Say this for Baltimore Gas & Electric Co., they have a curious sense of timing. Six years ago, they sought a 72 percent rate increase at the same time that their parent company was seeking approval for a merger — and in the middle of a gubernatorial election. That didn't go so well. Now the company is seeking a rate increase — albeit a much more modest one — just after hundreds of thousands of its customers were without power, some of them for more than a week, raising the ire of residents and politicians alike. The last thing those who were in the dark for several sweltering days likely want to hear is that they'll soon be paying more.
Nonetheless, this is precisely the right time for the Public Service Commission, elected officials and electric customers to begin having a conversation about electric rates and whether we as a state have been investing enough in strengthening the grid. BGE officials say the increases they're seeking in electric and gas rates — a total of just under $12 a month for a typical residential customer — are necessary to maintain a stepped-up pace of investment in infrastructure. The grid is aging, they say, and the price of repairing and replacing it — from wires to poles — has increased significantly.
The Public Service Commission will spend the next seven months investigating the company's rationale for the proposed increase, but as a state, we need to consider the question of cost versus reliability more broadly. To that end, it's fortuitous that BGE's request comes days after Gov.Martin O'Malleyordered his chief energy adviser to spend 60 days gathering information on what could be done to harden the state's electrical grid to prevent weather-related mass outages, what it would cost and how to pay for it. Within the last year, we suffered through two such events — Hurricane Irene and the recent derecho storm — and climate science suggests that they will only become more common in the years to come. It's time to recalibrate the balance between keeping rates low and investing enough in the grid to prevent the kind of economic losses we witnessed this month, from spoiled food to unexpected hotel stays.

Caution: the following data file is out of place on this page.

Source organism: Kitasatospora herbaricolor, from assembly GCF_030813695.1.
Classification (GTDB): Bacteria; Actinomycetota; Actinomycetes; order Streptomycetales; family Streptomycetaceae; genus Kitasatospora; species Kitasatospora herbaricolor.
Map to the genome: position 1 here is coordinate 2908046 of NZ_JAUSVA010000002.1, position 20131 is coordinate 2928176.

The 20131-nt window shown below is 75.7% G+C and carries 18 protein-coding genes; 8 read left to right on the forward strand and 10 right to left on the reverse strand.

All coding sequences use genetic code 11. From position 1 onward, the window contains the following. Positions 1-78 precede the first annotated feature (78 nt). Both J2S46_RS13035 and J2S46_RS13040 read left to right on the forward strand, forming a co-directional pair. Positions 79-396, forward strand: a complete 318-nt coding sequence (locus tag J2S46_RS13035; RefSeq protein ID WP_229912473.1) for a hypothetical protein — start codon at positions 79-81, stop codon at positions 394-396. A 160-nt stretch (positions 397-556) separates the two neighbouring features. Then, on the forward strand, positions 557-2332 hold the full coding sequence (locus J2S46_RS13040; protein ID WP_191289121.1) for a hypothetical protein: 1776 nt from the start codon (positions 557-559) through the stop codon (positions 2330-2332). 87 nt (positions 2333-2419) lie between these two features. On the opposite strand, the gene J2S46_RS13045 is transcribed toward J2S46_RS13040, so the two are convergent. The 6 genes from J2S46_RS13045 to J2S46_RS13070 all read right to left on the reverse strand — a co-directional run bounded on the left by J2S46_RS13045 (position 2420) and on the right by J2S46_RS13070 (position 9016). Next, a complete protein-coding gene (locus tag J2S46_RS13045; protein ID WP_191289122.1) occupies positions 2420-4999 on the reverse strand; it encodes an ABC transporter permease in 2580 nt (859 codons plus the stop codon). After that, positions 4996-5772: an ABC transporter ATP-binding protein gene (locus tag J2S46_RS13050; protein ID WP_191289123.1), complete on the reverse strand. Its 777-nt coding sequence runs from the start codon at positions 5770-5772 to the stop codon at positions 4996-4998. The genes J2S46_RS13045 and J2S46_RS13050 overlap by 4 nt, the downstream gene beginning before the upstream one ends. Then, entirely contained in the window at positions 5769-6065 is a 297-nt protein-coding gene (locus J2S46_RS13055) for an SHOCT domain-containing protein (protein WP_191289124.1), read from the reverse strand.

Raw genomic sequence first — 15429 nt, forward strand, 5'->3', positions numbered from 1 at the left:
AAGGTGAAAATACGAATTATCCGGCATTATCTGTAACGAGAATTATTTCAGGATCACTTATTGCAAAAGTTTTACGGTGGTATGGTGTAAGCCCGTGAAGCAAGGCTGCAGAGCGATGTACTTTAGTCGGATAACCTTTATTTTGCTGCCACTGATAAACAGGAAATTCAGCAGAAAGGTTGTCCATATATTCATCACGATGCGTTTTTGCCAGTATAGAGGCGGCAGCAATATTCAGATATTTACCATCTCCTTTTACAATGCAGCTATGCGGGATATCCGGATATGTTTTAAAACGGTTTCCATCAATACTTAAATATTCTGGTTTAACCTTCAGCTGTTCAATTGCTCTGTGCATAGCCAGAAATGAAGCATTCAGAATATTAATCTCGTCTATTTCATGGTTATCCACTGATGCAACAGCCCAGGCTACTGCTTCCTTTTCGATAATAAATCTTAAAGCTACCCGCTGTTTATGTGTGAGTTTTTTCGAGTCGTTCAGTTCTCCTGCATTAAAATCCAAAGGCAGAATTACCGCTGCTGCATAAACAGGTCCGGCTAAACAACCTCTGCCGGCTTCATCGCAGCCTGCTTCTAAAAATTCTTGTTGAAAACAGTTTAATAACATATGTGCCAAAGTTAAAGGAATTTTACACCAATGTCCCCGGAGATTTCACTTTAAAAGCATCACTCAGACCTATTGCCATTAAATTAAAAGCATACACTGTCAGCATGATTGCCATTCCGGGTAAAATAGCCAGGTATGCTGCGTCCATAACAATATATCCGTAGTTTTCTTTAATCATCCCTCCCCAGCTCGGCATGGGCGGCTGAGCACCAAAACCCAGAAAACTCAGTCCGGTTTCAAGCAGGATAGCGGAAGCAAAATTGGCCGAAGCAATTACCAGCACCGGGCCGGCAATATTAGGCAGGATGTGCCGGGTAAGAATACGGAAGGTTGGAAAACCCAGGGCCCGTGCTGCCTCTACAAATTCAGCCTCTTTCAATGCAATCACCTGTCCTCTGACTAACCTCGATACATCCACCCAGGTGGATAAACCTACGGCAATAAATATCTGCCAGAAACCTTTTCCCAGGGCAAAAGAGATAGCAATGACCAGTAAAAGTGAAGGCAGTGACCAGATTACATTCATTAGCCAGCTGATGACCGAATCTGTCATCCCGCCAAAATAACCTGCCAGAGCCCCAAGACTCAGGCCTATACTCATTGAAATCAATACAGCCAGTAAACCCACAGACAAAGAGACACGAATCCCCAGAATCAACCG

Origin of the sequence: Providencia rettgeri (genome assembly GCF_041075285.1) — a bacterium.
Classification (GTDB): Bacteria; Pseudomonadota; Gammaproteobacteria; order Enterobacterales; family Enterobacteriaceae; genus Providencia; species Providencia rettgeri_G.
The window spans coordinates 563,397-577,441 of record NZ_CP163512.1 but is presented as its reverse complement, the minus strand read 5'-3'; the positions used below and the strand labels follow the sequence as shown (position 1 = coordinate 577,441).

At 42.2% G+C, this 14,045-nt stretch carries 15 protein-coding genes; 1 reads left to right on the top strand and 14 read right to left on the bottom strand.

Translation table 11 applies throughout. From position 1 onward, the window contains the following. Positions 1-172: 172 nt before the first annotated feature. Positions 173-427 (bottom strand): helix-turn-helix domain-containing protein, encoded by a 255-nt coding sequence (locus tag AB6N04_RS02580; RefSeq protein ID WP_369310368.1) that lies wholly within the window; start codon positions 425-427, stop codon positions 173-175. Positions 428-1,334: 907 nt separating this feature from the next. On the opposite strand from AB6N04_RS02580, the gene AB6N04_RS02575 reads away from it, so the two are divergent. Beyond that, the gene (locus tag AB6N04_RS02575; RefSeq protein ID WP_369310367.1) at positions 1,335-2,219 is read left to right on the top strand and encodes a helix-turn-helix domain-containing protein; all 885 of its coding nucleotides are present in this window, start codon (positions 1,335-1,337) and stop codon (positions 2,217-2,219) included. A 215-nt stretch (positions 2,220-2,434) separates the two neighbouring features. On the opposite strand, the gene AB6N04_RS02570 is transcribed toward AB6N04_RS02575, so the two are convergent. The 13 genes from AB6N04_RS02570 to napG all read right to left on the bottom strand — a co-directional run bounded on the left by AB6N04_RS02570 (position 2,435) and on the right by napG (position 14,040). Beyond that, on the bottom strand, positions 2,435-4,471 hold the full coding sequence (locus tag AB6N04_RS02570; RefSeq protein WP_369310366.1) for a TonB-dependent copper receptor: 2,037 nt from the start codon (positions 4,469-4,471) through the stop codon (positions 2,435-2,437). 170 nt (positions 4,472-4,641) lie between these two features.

In the immediate aftermath of the derecho, BGE officials dismissed the idea of burying the power lines, saying to do so throughout the system could cost as much as $9 billion. But there is a range of options below that point that could be cost effective. The governor's order spoke of evaluating strategic investments in undergrounding lines in places that have been subject to frequent outages, and the company has other options for hardening the system, including more aggressive tree trimming policies and the use of more heavily insulated (and stronger) wires.
But the important thing for BGE consumers to understand is that they, ultimately, will be the ones to bear the cost. No matter how much frustrated customers might wish that the cost of revamping the system could come out of the salaries of top Constellation executives like
BGE is a regulated utility. It's job is providing and maintaining the network that distributes electricity from power plants to homes and businesses in Central Maryland, and it is allowed to make a specified and relatively modest profit from that operation. If the state orders it to spend more on tree trimming or burying lines, it has to give the company the opportunity to recoup that cost through the rate structure.
Whether to do that is a difficult question for regulators. Some consumers might find it worthwhile to pay a bit more to ensure the reliability of their power, but others might not want to or be able to. And the electric grid is, for better or worse, a one-size-fits-all operation.